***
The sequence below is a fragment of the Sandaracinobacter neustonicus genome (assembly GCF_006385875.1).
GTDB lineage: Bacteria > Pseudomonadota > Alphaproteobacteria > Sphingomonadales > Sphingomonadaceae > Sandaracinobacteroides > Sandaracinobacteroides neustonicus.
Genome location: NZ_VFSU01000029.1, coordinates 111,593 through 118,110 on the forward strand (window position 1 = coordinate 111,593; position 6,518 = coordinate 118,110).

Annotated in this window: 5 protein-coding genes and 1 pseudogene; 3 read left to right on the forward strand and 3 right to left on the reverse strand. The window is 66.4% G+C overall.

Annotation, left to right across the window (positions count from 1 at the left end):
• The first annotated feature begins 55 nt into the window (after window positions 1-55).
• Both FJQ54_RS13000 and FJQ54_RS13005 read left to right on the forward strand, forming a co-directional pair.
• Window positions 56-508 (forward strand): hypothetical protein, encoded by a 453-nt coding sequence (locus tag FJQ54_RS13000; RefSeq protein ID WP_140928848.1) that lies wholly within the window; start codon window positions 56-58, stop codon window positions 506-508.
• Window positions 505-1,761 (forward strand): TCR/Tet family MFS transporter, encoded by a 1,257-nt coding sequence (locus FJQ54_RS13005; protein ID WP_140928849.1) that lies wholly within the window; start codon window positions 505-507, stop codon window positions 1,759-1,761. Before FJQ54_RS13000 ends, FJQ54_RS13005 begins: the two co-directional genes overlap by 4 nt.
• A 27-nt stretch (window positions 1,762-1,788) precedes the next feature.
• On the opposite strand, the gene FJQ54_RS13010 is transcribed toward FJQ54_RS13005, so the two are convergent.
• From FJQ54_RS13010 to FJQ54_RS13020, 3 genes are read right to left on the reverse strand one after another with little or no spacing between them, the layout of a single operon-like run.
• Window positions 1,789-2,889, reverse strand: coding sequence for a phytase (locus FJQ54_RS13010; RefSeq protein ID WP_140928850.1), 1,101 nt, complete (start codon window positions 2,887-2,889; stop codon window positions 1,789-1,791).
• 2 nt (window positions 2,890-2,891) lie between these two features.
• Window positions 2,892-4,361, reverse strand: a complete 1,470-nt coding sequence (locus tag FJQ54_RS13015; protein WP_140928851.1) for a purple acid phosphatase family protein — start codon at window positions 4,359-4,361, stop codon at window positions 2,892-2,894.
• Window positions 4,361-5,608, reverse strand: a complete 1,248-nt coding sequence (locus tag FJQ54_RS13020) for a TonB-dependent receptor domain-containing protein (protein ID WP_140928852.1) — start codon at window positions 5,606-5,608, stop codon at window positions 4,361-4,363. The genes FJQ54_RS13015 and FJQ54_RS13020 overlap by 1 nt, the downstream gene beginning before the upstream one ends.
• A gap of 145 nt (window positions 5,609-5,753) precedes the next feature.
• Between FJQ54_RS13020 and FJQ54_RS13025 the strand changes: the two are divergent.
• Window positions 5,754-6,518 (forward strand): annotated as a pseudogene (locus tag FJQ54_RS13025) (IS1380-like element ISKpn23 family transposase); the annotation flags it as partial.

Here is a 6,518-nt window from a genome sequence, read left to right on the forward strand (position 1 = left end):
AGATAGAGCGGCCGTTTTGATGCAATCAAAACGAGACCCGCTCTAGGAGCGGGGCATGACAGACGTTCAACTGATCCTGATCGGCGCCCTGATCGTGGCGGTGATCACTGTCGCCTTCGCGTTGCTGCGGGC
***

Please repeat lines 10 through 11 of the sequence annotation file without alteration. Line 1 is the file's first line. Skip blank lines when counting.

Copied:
• A 27-nt stretch (window positions 1,762-1,788) precedes the next feature.
• On the opposite strand, the gene FJQ54_RS13010 is transcribed toward FJQ54_RS13005, so the two are convergent.